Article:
He (hon A. Gen) would say that it seemed to him treating this important matter in a very unworthy way, to limit it to our present circumstances. We were legislating for future generations, for all time to come, for posterity principally; and it was a contracted view to take of such a question, to raise objections to the existing tariff of Canada, which might change from year to year, and was a consideration of so temporary a character; and he must say, moreover, that he deprecated the tone and manner in which the motives and the conduct of our Canadian friends had been treated by those opposed to the union. They had, in the most open and candid manner, stated their own desire for confederation and their reasons for it. They concealed nothing, but placed the proposal on the broad ground that the scheme would be for the advantage of the other provinces as well as of the Canadas. We had the assurance of the Governor General, referred to in his Excellency’s speech, that there was no desire on the part of the Canadian ministry to fasten their tariff upon us. And yet the Canadian advocates of confederation had been spoken of as being influenced solely by a desire to get hold of this fine Island, and turn it and its valuable resources and wealthy population to their own profit and advantage by means of the proposed union.
Certainly if these were the feelings with which we are to regard our Canadian brethren, the less we have to do with them the better. But he (hon A. Gen) did not feel so. He regarded the proposal for a union in the same light as in private life he would regard the offer of partnership, upon fair and legitimate terms, from a wealthy and influential firm, of high character, unlimited resources, large means and extensive credit, to a small trader living in his neighbourhood, without any prospect of becoming anything beyond a small trader, but whose alliance was sought simply because the latter had some advantages of position, water privileges, or the like, which the other desired. In the present case we were the small trader, Canada the wealthy, prosperous one, and as in private life, such an offer would be accepted with alacrity, so should we gladly accede to the proposal now made to us. It had been objected that Canada would draw us into war with the United States.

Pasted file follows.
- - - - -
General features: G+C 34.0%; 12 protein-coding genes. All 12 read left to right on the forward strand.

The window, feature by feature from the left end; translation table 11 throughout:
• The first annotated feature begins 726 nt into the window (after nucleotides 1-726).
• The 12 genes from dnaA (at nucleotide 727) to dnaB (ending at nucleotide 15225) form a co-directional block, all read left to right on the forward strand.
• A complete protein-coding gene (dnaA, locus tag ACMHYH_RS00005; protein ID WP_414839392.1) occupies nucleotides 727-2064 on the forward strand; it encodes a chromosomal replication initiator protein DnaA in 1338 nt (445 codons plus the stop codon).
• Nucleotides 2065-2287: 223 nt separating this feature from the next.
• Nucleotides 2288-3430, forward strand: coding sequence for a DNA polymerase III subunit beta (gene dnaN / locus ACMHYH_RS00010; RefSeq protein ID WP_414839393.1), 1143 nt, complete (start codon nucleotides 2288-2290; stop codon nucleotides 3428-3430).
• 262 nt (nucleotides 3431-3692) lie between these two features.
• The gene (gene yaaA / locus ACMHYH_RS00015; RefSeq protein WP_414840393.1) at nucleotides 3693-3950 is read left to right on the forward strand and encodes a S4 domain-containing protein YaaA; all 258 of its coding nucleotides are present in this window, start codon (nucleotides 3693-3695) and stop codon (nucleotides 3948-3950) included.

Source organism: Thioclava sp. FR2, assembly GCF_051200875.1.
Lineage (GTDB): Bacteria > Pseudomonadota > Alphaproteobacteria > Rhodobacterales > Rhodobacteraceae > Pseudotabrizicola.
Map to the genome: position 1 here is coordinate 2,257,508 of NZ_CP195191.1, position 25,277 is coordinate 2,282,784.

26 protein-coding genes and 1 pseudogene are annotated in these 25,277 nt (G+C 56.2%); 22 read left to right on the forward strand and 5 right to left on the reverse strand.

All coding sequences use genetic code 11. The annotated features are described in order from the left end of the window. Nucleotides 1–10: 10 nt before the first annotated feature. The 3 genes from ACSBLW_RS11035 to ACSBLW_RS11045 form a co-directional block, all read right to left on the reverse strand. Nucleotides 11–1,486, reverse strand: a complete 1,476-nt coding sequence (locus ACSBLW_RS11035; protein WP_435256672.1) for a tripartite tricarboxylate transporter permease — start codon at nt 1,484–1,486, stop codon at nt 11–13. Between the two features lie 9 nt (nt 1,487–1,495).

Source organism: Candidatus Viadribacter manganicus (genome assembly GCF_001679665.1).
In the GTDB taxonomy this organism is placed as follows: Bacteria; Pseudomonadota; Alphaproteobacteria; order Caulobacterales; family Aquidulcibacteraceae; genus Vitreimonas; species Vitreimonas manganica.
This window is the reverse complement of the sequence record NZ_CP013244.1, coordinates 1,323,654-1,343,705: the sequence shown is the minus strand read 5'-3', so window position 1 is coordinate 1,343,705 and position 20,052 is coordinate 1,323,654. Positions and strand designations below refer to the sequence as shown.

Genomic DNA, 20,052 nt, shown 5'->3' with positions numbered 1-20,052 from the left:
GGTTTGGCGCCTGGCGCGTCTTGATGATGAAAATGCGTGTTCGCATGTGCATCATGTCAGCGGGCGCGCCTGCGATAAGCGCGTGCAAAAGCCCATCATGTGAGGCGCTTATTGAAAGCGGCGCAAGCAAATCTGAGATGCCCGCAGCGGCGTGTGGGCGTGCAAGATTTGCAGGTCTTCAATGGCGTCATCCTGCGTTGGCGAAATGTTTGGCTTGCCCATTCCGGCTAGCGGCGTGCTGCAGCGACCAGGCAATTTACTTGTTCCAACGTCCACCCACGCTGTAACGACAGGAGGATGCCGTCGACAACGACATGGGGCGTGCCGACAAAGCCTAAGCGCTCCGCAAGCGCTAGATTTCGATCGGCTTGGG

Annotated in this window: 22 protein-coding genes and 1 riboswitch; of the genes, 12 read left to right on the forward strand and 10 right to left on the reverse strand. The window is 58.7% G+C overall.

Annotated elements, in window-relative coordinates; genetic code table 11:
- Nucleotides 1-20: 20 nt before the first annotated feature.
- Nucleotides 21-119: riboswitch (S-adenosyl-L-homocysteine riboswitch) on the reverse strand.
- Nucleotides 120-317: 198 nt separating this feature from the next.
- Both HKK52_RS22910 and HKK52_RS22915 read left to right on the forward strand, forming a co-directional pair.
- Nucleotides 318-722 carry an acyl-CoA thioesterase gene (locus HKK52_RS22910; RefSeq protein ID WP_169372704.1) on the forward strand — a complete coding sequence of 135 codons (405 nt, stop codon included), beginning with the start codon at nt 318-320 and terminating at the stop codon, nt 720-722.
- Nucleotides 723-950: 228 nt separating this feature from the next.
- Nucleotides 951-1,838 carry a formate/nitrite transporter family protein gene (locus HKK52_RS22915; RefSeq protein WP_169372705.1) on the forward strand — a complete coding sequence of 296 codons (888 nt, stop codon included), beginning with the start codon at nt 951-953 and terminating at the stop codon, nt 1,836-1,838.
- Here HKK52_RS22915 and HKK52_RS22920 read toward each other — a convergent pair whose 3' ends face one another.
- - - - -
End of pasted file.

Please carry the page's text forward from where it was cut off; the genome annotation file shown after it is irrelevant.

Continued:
If Canada should be drawn into war, we knew that whether we had confederation or not, we could not avoid taking part in it, for it would be a war between Great Britain and the United States, in which all the colonies would be involved. It was said that Canada had an extensive frontier which it would require a large force to defend. But if Canada had an extensive frontier, that of her neighbour was equally extensive, and it would soon be a question which was the stronger. It we looked to the history of Canada we would find how she on former occasions held her own against great odds; and we all knew that she was prospering more rapidly in population and material property than the adjoining States of the neighbouring republic. He would again observe that we are not legislating merely for the present, but for future generations; and we know that a few years would place Canada on an equality, in this respect, with her southern neighbour; and in connection with this branch of the subject it should not be forgotten that we would under it be much better able to resist successfully the encroachments of France upon our fishing grounds than we are at present.